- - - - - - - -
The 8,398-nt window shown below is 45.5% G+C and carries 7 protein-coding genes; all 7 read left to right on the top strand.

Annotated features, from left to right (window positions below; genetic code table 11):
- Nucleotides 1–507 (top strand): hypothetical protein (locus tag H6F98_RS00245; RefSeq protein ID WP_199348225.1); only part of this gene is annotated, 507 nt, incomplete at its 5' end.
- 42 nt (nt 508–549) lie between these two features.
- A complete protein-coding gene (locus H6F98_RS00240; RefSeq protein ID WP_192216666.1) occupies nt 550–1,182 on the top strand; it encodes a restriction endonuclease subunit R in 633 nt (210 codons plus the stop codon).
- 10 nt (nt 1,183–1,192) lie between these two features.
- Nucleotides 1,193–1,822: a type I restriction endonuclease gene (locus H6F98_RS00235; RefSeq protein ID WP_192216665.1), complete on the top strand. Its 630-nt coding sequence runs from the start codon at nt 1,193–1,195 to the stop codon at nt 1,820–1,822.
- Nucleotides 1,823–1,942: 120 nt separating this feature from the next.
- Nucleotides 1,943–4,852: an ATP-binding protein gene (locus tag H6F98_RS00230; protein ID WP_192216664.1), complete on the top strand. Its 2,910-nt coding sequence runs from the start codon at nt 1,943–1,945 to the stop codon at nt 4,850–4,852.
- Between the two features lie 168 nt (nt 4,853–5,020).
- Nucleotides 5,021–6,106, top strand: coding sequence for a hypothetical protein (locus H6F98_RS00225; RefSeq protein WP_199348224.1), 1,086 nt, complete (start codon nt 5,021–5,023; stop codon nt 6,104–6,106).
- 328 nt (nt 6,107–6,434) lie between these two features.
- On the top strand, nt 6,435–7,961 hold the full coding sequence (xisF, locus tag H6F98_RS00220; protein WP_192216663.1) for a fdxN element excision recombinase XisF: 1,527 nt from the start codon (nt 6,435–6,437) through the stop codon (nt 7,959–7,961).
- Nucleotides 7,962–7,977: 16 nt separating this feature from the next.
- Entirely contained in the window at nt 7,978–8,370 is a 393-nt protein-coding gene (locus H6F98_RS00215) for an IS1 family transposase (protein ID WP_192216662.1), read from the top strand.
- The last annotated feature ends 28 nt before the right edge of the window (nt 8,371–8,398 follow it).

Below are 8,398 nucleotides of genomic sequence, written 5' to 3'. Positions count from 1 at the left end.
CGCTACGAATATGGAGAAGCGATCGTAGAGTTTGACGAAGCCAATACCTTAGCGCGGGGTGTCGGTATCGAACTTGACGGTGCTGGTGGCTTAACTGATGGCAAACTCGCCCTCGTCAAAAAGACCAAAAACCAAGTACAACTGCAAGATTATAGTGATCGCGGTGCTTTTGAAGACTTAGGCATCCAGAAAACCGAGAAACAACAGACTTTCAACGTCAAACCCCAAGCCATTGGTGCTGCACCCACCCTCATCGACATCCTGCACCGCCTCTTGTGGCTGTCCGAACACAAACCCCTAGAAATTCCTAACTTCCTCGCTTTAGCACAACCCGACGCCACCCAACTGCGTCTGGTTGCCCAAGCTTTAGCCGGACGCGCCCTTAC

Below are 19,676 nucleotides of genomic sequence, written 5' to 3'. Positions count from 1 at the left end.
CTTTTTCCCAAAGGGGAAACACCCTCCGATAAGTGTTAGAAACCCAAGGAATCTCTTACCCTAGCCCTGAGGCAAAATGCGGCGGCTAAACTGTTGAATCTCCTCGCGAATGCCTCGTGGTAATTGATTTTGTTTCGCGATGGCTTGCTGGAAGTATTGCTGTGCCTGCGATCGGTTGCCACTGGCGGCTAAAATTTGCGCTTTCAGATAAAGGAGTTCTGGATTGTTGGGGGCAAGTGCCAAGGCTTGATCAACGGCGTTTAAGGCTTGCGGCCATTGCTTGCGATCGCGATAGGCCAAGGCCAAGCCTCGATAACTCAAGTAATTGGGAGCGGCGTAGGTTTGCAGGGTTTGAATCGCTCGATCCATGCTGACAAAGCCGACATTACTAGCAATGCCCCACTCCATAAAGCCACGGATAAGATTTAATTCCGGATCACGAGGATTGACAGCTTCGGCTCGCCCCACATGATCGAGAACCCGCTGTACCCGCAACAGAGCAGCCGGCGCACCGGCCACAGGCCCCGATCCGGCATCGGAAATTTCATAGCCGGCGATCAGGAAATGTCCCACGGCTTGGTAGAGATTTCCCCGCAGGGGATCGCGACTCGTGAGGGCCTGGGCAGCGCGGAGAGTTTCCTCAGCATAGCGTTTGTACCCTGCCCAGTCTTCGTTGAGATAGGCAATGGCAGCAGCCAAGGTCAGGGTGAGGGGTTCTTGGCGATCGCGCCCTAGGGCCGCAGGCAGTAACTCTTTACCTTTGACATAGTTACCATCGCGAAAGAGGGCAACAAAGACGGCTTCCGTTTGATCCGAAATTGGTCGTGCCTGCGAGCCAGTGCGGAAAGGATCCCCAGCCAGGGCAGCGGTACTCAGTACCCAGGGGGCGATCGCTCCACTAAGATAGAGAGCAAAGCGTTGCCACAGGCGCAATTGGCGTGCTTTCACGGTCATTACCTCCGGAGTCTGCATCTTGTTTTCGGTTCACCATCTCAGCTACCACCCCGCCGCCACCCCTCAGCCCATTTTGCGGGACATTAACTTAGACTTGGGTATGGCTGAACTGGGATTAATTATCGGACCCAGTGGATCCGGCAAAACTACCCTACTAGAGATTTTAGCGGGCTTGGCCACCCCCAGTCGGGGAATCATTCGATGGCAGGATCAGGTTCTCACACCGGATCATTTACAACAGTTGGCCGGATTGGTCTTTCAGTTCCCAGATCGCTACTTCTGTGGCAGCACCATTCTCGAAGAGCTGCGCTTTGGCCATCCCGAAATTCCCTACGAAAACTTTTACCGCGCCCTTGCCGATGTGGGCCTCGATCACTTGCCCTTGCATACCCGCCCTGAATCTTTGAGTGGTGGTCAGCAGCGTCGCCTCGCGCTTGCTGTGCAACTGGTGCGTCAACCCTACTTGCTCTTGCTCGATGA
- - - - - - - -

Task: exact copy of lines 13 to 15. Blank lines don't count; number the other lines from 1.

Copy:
- On the top strand, nt 6,435–7,961 hold the full coding sequence (xisF, locus tag H6F98_RS00220; protein WP_192216663.1) for a fdxN element excision recombinase XisF: 1,527 nt from the start codon (nt 6,435–6,437) through the stop codon (nt 7,959–7,961).
- Nucleotides 7,962–7,977: 16 nt separating this feature from the next.
- Entirely contained in the window at nt 7,978–8,370 is a 393-nt protein-coding gene (locus H6F98_RS00215) for an IS1 family transposase (protein ID WP_192216662.1), read from the top strand.